There are many resources to learn more about these “constitutional jurists” online, who act in concert with “constitutional sheriffs” and the belief that they can convene secret courts to indict and convict those they feel have acted unconstitutionally. They believe they can send orders to their constitutional sheriffs (who in turn can deputize any like-minded citizen) to arrest, detain, incarcerate or execute based on the decisions made in these “constitutional” courts.

All of these examples help demonstrate the true extremism inherent in the CSPOA and its supporters, including Charleston, who once demanded that his boss, Polk County Sheriff Bill McCarthy, sign the CSPOA pledge. McCarthy declined, and Charleston still holds contempt for his boss for doing so, bitterly citing this incident during public interviews.

A long list of counties in the US–in Florida, New Mexico, North Carolina, Arizona, California, Wisconsin, Michigan, Oregon, and Texas, among other places–have sheparded notorious “constitutional sheriffs.”

These officers claim a right not to enforce “unconstitutional regulations or orders.” They have engaged in discriminatory “misconduct that violates the Constitution and federal law.” They have obstructed justice and used their authority to intimidate voters. Their actions have sparked calls for U.S. Justice Department investigations and in one case led to an inmate’s death later ruled a homicide. These sheriffs ride roughshod over citizens of their counties, believing they are above the law because they are the arbiters of the law. They align themselves with and openly support anti-government extremist groups like the Bundys, Oathkeepers, etc.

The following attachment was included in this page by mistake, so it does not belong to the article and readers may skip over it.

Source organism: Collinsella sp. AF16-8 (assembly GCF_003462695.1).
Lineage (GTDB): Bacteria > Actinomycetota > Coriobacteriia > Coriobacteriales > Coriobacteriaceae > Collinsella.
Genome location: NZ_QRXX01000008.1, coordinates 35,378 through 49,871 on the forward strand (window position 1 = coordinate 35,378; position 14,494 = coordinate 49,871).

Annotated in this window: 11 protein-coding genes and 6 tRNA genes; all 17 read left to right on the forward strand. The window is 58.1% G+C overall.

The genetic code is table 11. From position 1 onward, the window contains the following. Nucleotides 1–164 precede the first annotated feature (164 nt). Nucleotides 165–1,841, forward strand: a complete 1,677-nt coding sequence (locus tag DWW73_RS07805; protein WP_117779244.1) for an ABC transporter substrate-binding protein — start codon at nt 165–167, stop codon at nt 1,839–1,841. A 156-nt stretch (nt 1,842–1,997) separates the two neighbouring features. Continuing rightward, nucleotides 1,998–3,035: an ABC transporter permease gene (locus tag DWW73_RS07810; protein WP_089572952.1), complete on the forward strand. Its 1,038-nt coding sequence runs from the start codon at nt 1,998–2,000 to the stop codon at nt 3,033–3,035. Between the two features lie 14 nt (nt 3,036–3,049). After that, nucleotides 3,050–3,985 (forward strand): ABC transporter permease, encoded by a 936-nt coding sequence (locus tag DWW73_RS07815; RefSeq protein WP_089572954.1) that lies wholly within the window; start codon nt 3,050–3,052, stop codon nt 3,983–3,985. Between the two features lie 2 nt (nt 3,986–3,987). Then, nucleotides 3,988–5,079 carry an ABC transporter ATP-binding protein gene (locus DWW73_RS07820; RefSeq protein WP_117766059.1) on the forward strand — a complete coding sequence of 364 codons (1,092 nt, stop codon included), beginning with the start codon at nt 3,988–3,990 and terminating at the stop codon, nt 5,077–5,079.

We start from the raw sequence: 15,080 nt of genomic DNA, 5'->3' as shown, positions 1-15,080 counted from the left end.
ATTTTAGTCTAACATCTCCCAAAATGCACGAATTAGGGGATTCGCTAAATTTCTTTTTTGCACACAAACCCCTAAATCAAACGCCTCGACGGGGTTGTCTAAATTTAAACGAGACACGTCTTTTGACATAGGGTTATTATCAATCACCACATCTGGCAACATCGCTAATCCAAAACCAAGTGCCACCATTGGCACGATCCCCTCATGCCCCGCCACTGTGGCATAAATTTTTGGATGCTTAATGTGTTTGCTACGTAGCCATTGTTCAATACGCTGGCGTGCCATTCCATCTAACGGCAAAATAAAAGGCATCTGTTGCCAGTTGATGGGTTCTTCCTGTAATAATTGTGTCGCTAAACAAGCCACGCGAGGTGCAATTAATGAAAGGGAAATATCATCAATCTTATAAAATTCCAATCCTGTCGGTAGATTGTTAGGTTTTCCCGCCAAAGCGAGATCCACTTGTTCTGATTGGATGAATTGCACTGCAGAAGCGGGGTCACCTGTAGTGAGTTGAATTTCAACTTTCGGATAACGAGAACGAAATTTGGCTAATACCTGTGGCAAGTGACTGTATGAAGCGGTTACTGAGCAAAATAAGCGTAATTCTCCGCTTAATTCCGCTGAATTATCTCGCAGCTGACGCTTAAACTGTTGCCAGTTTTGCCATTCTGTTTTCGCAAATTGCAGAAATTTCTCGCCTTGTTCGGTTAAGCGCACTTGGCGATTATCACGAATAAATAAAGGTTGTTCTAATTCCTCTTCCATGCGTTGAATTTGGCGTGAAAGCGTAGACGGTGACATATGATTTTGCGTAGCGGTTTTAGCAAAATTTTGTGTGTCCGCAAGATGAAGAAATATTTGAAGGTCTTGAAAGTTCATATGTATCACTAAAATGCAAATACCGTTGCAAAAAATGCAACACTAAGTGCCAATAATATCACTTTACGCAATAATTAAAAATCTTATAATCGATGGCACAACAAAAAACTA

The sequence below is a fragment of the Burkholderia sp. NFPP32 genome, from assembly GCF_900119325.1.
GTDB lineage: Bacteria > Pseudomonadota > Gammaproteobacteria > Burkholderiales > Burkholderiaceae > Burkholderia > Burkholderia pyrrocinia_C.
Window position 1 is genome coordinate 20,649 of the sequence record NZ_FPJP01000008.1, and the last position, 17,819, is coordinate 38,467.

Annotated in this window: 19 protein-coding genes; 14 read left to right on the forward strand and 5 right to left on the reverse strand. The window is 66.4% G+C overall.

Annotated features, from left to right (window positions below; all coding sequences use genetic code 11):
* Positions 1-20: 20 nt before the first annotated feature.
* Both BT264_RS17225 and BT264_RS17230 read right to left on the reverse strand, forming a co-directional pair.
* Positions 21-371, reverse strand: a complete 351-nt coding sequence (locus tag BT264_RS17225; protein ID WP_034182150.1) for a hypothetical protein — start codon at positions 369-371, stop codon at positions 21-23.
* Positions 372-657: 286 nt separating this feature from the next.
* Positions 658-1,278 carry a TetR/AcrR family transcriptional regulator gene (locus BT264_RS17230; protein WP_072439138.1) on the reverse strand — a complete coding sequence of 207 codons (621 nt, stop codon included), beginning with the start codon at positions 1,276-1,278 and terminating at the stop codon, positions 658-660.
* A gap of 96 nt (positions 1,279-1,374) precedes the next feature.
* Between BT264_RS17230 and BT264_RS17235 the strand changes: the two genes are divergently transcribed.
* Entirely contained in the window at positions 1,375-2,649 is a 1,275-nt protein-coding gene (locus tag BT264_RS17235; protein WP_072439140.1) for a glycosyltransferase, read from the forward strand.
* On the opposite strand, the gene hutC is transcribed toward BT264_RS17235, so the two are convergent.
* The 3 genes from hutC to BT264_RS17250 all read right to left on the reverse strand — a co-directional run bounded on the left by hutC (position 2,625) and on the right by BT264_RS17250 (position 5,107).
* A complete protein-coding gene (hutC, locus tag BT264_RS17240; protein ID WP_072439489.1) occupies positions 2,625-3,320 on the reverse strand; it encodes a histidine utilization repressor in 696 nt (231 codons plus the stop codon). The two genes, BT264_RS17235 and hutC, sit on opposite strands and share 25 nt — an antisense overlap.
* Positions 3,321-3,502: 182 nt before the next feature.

And now we have one right here in Polk County, Iowa, who wants to take away two annoying speed cameras. He knows that will get him the populist votes he needs to win, and that’s all he needs to add Polk County to that list.

Shady Timeline

In the bio Charleston posted on his candidate web page, he makes the following claim about his time in California.
Charleston's Bio

That’s a confusing timeline, but lets see if we can figure it out.

1989 – Honorable Discharge US Army
1989ish – 6 months at academy
1990-1995 – LA Sheriff Dept AND/or Pomona Police Department
*1992 – Rodney King riot, and Charleston moves to Iowa(?)
1995 – Because he claims he worked in CA for 5 years, it’s more likely he returned to Iowa approx 1995. So he’s referencing the King riots for a specific reason. Either that’s when he left the better paying and better benefits Los Angeles Sheriff job for Pomona after the riots, or it’s a dog whistle. That’s weird. Maybe he thinks no one remembers when the riots happened.
1996? – Attended Iowa Law Enforcement Academy (He’d already aced the CA academy, not sure about the rules of needing to go through another complete training)
1996? – Hired by Bob Rice into the Polk County Sheriff’s Office.

From this timeline, it looks like he’s been in the Polk County Sheriff’s office for 20 years.
If you try to view his LinkedIn profile to obtain a clearer picture of his work experience, you’d be disappointed because it’s pretty sparse.